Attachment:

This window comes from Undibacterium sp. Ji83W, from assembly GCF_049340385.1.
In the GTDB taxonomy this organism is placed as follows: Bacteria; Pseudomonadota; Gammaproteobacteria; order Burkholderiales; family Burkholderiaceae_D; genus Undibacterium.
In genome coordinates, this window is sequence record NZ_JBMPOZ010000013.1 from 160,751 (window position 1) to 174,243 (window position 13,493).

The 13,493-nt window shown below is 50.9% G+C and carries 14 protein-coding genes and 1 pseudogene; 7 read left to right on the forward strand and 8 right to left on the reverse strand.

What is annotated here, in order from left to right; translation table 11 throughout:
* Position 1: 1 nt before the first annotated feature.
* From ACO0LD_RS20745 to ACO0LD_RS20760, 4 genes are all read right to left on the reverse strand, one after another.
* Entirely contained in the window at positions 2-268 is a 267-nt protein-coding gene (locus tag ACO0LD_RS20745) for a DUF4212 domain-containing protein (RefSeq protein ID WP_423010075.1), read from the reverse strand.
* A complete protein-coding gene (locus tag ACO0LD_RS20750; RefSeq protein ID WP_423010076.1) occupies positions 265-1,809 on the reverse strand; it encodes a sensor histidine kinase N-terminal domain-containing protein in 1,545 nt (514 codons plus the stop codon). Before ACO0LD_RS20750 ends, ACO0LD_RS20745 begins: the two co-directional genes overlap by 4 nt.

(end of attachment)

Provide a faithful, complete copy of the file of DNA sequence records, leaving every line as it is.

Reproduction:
This window comes from Undibacterium sp. Ji83W, from assembly GCF_049340385.1.
In the GTDB taxonomy this organism is placed as follows: Bacteria; Pseudomonadota; Gammaproteobacteria; order Burkholderiales; family Burkholderiaceae_D; genus Undibacterium.
In genome coordinates, this window is sequence record NZ_JBMPOZ010000013.1 from 160,751 (window position 1) to 174,243 (window position 13,493).

The 13,493-nt window shown below is 50.9% G+C and carries 14 protein-coding genes and 1 pseudogene; 7 read left to right on the forward strand and 8 right to left on the reverse strand.

What is annotated here, in order from left to right; translation table 11 throughout:
* Position 1: 1 nt before the first annotated feature.
* From ACO0LD_RS20745 to ACO0LD_RS20760, 4 genes are all read right to left on the reverse strand, one after another.
* Entirely contained in the window at positions 2-268 is a 267-nt protein-coding gene (locus tag ACO0LD_RS20745) for a DUF4212 domain-containing protein (RefSeq protein ID WP_423010075.1), read from the reverse strand.
* A complete protein-coding gene (locus tag ACO0LD_RS20750; RefSeq protein ID WP_423010076.1) occupies positions 265-1,809 on the reverse strand; it encodes a sensor histidine kinase N-terminal domain-containing protein in 1,545 nt (514 codons plus the stop codon). Before ACO0LD_RS20750 ends, ACO0LD_RS20745 begins: the two co-directional genes overlap by 4 nt.